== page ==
Critics say the United States is losing its competitive edge in the aerospace industry to rising stars like China, India, and Russia. The first National University Rocket Launch Competition is part of an effort to stay ahead of the game in the space race, by encouraging talented students to go into the engineering field to replace the aging work force.
On a barren swath of Utah desert with the snow-covered La Salle Mountains visible in the distance, two rockets are prepared for blast off into the atmosphere. The rival rockets were designed and built by college students from Utah State University and the University of Alabama.
Out at the launch site, the sky is bright blue and the wind is subtle, perfect weather for the occasion. Engineering graduate student David Omer leads the Utah State team, which calls its rocket the 'Chimera.' He explains, "Chimera is a mythical Greek beast who I believe is a hybrid of different things and breathes fire."
And that pretty much sums up the USU rocket. It's blue and silver, about the height of a house and the width of a basketball. Ten students are busily stitching it together with screws and aluminum tape. It took dozens of students a decade to design and build this basic prototype from scratch at a cost of about $2,000.
That's the sort of energy and innovation the U.S. aerospace industry needs, according to event director Paul Mueller. He's co-founder of the contest sponsor, ESRA, an experimental rocket association. "The sky is the limit depending on the different things we can do. The opportunity is students get to design, build, and fly something and really see how it works."
It's a success already, according to David Omer, who says the competition is "the most valuable educational experience I have got in my college career, and it's trained me in ways I could not have been trained in a classroom, and it's made me think in ways that I wouldn't have, and it's something that I wouldn't give up."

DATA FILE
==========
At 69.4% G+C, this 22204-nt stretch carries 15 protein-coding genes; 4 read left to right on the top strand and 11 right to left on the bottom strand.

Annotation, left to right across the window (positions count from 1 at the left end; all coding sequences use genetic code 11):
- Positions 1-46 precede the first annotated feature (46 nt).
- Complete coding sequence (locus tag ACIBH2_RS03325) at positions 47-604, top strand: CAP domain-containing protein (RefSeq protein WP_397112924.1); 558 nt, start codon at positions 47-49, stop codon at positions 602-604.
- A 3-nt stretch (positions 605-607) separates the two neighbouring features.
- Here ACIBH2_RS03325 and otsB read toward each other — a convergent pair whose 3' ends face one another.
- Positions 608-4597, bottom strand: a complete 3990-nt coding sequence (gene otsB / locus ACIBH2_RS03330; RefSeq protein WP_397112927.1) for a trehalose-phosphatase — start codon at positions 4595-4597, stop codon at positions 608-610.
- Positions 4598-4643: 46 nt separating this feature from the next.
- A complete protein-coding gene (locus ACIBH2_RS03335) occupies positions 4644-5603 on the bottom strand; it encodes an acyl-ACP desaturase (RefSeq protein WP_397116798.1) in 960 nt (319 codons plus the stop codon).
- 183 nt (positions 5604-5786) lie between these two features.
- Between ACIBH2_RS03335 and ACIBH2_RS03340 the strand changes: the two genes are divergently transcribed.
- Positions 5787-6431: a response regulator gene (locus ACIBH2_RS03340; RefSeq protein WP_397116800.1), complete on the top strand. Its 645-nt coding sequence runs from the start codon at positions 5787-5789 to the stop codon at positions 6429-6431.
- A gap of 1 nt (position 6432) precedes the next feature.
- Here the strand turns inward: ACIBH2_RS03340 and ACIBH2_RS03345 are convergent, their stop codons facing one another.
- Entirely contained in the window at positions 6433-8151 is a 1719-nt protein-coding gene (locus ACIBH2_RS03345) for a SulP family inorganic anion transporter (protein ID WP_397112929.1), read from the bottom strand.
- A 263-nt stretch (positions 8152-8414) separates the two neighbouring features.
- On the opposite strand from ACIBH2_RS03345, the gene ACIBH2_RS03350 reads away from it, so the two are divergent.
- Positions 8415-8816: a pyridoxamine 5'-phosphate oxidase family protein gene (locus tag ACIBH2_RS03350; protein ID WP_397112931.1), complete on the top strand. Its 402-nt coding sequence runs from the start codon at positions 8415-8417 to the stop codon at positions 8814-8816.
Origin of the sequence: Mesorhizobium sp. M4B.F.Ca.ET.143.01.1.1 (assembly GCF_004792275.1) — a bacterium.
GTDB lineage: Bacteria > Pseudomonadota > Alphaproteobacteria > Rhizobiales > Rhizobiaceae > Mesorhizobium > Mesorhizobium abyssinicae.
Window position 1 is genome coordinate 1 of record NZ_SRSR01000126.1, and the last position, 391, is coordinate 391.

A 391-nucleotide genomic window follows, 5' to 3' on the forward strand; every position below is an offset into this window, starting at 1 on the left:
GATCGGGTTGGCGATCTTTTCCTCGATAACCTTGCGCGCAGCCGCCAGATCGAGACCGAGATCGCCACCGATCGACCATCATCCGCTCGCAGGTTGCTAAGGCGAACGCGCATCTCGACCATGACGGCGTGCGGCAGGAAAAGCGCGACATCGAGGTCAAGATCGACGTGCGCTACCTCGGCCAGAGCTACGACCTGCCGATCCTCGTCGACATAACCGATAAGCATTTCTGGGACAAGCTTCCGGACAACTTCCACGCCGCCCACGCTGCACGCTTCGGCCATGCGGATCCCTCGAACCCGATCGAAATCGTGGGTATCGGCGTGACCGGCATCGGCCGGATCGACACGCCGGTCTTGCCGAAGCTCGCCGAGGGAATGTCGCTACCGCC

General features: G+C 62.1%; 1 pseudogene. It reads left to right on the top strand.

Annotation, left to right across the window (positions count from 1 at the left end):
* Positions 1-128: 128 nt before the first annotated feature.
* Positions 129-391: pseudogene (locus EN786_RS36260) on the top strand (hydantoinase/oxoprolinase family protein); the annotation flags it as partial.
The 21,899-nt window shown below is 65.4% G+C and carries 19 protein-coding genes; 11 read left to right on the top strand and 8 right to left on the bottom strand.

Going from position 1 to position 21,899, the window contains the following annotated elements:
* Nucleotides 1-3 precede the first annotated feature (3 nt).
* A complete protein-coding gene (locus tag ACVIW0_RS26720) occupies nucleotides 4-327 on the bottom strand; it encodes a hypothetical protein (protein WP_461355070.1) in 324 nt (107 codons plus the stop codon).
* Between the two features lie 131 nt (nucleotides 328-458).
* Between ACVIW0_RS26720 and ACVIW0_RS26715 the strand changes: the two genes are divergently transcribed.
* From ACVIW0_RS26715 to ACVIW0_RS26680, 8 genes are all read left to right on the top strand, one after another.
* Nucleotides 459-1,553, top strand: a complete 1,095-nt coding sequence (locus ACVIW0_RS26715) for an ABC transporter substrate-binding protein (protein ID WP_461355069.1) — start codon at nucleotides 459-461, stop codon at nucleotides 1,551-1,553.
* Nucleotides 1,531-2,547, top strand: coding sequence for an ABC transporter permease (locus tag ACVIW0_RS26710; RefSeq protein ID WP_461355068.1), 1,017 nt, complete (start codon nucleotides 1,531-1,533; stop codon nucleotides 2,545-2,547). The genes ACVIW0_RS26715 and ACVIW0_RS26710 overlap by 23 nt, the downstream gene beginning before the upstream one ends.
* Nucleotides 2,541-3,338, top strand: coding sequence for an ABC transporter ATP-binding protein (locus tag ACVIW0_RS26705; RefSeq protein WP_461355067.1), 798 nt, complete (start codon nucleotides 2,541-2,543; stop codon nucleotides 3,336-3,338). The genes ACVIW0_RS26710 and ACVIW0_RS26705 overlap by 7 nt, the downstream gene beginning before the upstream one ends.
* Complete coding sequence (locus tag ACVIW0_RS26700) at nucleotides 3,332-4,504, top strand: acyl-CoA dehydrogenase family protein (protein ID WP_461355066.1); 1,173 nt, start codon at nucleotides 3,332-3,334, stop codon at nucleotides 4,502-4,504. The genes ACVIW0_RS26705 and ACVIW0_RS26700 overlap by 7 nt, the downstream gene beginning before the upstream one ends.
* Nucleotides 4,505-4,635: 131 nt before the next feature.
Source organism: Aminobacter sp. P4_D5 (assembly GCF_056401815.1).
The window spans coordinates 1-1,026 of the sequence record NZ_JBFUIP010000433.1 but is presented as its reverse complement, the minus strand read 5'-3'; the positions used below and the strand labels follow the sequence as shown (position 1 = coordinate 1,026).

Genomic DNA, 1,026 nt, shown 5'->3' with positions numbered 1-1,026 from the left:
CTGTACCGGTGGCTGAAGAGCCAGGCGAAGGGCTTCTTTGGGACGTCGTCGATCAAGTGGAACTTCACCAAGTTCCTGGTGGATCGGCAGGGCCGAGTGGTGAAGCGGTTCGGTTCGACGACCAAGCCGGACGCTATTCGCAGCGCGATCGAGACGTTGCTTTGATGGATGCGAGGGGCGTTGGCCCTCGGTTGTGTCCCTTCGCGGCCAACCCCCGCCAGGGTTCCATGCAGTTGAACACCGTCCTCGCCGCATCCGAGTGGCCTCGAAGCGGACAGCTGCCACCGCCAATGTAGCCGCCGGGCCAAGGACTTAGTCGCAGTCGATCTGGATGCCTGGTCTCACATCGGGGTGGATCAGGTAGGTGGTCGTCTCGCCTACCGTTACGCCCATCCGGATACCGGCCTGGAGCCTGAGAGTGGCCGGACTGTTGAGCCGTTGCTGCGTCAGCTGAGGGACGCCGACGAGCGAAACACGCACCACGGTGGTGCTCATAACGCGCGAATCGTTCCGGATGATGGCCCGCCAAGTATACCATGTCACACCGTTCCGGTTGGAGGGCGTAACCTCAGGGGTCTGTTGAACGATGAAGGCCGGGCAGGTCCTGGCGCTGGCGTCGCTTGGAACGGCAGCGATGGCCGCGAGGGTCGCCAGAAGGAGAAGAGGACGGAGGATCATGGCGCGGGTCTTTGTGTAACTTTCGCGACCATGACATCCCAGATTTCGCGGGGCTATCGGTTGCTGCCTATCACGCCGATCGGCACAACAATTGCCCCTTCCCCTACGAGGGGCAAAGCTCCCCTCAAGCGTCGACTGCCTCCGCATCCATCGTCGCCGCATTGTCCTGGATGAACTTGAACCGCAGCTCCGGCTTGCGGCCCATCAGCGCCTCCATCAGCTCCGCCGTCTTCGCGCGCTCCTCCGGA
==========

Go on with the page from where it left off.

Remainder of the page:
A few meters away from where Omer's team is putting the finishing touches on the Chimera, the Alabama rocket is already in place. Team members say they love what they do so much they drove 27 hours straight to get here. Their rocket is much smaller and sleeker than USU's. It cost more than twice as much - about $5,000. They bought their engine but built everything else themselves.
Several scientists are milling around the rockets, enthusiastically showing support for the project. They include representatives from the Army, NASA, and several private aerospace companies. Matthew Dushku works for Boeing's nuclear missile program. "These guys that you see out here building and putting together this rocket are gonna be the guys in the future that send people to Mars, and this is the beginning of their training and that helps keep us on top as a nation."
Contest judge Gil Moore agrees. "This is exactly what we need in order to ensure a continuation of the leading position that the U.S. has in the space field and thus the engineering world and thus the economic world. You have to go out there and do something that is fun and exciting and valuable, and some of these guys are going to go off and make their own rocket company."
The retired physicist now serves as director of Project Starshine, a student-built global satellite program. He sees immediate and practical applications for the work these students are doing. "It's the silent part of our military capability that keeps us safe and allows to wage, quick, decisive minimum collateral damage war that sets us apart from all other nations. The weather imagery or knowing about meteors that are coming in or asteroid impacts and so on, all of that information is why it's important to go into space."
Once the USU team erected the launch rail for take-off, they retreated to a shed-sized bunker about 90 meters from the rocket. From there, David Omer and his team used a computer to count down the launch. "It's butterfly time," Omer admitted with a laugh. Another student counted down, "… 3 seconds, ignite... launch!"
The rocket took off and corkscrewed up to its maximum altitude, drawing exclamations of excitement and relief from the team. But halfway down, the parachutes that were to give it a soft landing failed, the Chimera fell apart and slammed into the ground… starting a small fire that quickly burned out. The Alabama team's rocket went up next, but its parachutes also failed and it crashed. The students learned they have to put just as much work into the recovery system as they do the engine.
With similar performance and outcome, the judges decided Utah State was the winner because the USU team built their rocket from scratch and it could carry twice as much weight as Alabama's. Judge Walter Holemans, president of a private aerospace company, says he's looking forward to next year's competition. "Next year, I hope there will be bigger rockets, rocket engines with more 'whiz bang,' and," he adds with a smile, "I'm definitely coming."